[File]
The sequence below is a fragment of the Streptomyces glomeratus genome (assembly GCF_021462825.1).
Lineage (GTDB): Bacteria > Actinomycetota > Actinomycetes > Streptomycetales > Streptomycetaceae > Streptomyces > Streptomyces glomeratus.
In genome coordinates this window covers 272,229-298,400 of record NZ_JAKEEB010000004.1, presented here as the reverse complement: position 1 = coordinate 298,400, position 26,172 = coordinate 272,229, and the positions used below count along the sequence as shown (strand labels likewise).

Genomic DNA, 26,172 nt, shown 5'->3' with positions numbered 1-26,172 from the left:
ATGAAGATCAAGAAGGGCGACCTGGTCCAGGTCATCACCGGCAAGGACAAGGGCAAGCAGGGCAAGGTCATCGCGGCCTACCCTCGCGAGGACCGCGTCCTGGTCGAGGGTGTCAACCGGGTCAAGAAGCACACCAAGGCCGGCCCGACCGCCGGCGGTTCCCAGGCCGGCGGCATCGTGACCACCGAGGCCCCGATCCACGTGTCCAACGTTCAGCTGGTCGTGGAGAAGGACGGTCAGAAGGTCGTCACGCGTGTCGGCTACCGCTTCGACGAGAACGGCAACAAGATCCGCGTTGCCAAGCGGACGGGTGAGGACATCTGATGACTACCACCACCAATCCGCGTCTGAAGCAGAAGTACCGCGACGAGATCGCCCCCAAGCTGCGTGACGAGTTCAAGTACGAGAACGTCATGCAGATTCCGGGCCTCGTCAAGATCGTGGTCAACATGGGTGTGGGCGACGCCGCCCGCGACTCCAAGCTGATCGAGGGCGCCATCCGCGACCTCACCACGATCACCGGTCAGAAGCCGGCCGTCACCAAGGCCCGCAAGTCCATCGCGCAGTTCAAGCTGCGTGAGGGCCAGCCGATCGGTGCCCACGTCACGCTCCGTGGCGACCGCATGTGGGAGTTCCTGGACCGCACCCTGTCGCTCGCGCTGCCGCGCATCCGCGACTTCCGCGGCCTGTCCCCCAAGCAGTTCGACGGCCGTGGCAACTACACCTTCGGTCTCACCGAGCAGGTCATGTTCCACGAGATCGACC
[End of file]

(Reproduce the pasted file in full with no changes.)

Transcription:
The sequence below is a fragment of the Streptomyces glomeratus genome (assembly GCF_021462825.1).
Lineage (GTDB): Bacteria > Actinomycetota > Actinomycetes > Streptomycetales > Streptomycetaceae > Streptomyces > Streptomyces glomeratus.
In genome coordinates this window covers 272,229-298,400 of record NZ_JAKEEB010000004.1, presented here as the reverse complement: position 1 = coordinate 298,400, position 26,172 = coordinate 272,229, and the positions used below count along the sequence as shown (strand labels likewise).

Genomic DNA, 26,172 nt, shown 5'->3' with positions numbered 1-26,172 from the left:
ATGAAGATCAAGAAGGGCGACCTGGTCCAGGTCATCACCGGCAAGGACAAGGGCAAGCAGGGCAAGGTCATCGCGGCCTACCCTCGCGAGGACCGCGTCCTGGTCGAGGGTGTCAACCGGGTCAAGAAGCACACCAAGGCCGGCCCGACCGCCGGCGGTTCCCAGGCCGGCGGCATCGTGACCACCGAGGCCCCGATCCACGTGTCCAACGTTCAGCTGGTCGTGGAGAAGGACGGTCAGAAGGTCGTCACGCGTGTCGGCTACCGCTTCGACGAGAACGGCAACAAGATCCGCGTTGCCAAGCGGACGGGTGAGGACATCTGATGACTACCACCACCAATCCGCGTCTGAAGCAGAAGTACCGCGACGAGATCGCCCCCAAGCTGCGTGACGAGTTCAAGTACGAGAACGTCATGCAGATTCCGGGCCTCGTCAAGATCGTGGTCAACATGGGTGTGGGCGACGCCGCCCGCGACTCCAAGCTGATCGAGGGCGCCATCCGCGACCTCACCACGATCACCGGTCAGAAGCCGGCCGTCACCAAGGCCCGCAAGTCCATCGCGCAGTTCAAGCTGCGTGAGGGCCAGCCGATCGGTGCCCACGTCACGCTCCGTGGCGACCGCATGTGGGAGTTCCTGGACCGCACCCTGTCGCTCGCGCTGCCGCGCATCCGCGACTTCCGCGGCCTGTCCCCCAAGCAGTTCGACGGCCGTGGCAACTACACCTTCGGTCTCACCGAGCAGGTCATGTTCCACGAGATCGACC